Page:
In this example, the interest is $30: I = $500 x .06 x 1 = $30.

Looks easy, right? But, in reality, using credit is a bit more complicated. In most cases you do not get to use the full $500 for the entire year. Therefore, assume the loan will be paid off in 12 equal monthly installment payments beginning in 30 days. You have full use of the entire $500 for only the first month. Since the loan is completely paid off at the end of the year you will owe an average balance for the year of approximately $250. A $30 interest charge on an average outstanding balance of $250 is, in reality, costing 12 percent a year. In this case, the effective cost of borrowing (or the APR) is twice as large as the stated interest rate.

Beware the Minimum Payment Trap

The longer you take to pay off your credit card balance, the more your credit purchases will cost you. If you make only the minimum payments due every month, you may feel as though you're standing in place, or even losing ground. Your balance won't go down much, even if you're not adding any new charges. This is because when you pay just a little toward your credit card debt, most of the payment you make goes toward interest.

Monthly minimum payments have been dropping, so now most card issuers only ask for 2-3% of the outstanding balance. This helps consumers who are in a pinch _ for a month or two you can make a very small payment and still be a customer in good standing. However, if you make it a habit to only pay the minimum due, interest piles on and you will pay a lot more over time.

DO THE MATH: Credit card companies express interest rates as a monthly charge. Monthly rates are often quoted as 1 percent or 11/2 percent. This seems inexpensive, but remember, this is interest only for one month. To find the
APR multiply this number by 12. Interest at 11/2 percent per month would be 18 percent per year.

DO THE MATH: Let's say you have a balance of $1,000 on your credit card, and you do not add any new charges. If you pay only 3% each month, it will take you 10 years to pay off the balance. And you will pay almost $800 in finance charges. If your minimum payment is only 2 percent of the outstanding balance, you will be paying off this debt for almost 20 years, and will pay interest charges of $1,931.

Get Interested in Interest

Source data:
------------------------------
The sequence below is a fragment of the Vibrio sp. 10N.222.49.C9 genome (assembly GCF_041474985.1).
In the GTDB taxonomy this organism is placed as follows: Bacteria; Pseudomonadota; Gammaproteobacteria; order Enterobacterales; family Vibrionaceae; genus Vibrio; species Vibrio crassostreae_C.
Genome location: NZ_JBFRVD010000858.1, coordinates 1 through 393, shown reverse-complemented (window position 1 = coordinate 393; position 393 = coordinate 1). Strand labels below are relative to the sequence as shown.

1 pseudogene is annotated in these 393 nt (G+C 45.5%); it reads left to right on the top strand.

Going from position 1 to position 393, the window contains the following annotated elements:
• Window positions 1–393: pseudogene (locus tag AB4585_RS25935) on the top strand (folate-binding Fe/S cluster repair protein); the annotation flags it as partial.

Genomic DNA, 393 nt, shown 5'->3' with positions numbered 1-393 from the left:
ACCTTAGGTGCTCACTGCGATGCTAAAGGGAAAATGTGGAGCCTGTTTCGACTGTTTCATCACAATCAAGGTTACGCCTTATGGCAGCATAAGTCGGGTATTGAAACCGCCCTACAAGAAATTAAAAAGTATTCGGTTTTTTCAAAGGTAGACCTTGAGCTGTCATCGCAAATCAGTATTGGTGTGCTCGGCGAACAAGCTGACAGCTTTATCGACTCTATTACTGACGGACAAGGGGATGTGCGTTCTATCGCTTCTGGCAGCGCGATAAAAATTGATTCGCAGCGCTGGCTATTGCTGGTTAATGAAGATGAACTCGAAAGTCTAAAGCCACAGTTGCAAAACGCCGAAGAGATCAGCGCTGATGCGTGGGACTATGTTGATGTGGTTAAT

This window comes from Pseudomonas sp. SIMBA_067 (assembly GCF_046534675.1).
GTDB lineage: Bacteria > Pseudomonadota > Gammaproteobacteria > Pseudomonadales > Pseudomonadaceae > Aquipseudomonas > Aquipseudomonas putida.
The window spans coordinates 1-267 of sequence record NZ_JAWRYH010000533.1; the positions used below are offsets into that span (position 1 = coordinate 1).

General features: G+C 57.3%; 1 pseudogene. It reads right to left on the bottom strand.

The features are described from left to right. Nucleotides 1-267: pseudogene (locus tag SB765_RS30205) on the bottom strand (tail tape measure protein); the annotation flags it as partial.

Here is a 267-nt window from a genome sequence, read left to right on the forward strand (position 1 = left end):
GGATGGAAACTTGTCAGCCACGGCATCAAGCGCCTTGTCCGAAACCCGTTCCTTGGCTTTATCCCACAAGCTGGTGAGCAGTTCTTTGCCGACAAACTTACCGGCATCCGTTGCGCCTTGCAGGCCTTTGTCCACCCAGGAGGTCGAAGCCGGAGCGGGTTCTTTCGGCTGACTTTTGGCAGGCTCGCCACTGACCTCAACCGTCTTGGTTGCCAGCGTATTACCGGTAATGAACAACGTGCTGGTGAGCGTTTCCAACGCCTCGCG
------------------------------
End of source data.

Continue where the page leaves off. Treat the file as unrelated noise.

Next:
A practice called "compounding of interest" can result in higher than expected interest costs. When you have an outstanding balance, the interest you are charged is added to the total amount that you owe the creditor. Last month's interest is included in the balance this month and used to calculate the interest you must pay. This increases the actual rate that you pay.

The difference in interest rates can significantly affect the money you spend on credit in a year, too. For example, let's say you have an outstanding balance of $1,000 on your credit card. The difference between a credit card with an 8 percent interest rate and a card with a 20 percent interest rate is huge. In one year, with compounding 8 percent interest, you would pay about $83 in finance charges. In one year, with compounding 20 percent interest, you would pay about $220 in finance charges. Experts say you can afford to spend about 10-20 percent of your net income on debts. This means if you take home $2,000 per month, you can probably afford to spend between $200 and $400 per month paying off debt.

Money Saving Tips

Credit is a tool and when it is used wisely it can really benefit you. To save yourself money, follow these tips:

  • Whenever possible, pay your full balance each month. This way you avoid paying finance charges. When you carry a balance forward from month to month, you lose the grace period and all new charges accrue interest right away. Remember that leaving even a small balance can result in large interest payments the next month.
  • If you usually pay your balance in full each month, get a card with no annual fee. The interest rate the issuer charges will matter less because you won't usually pay it.
  • Mail your payment as soon as you can to reduce the interest you owe and to make sure you won't pay a late fee.
  • Ask the card issuer if you can get a lower interest rate on your existing card for being a good customer.
  • Always try to pay more than the "minimum payment" to reduce your balance faster.
  • Read the mail you get from your credit card companies to spot changes in policies.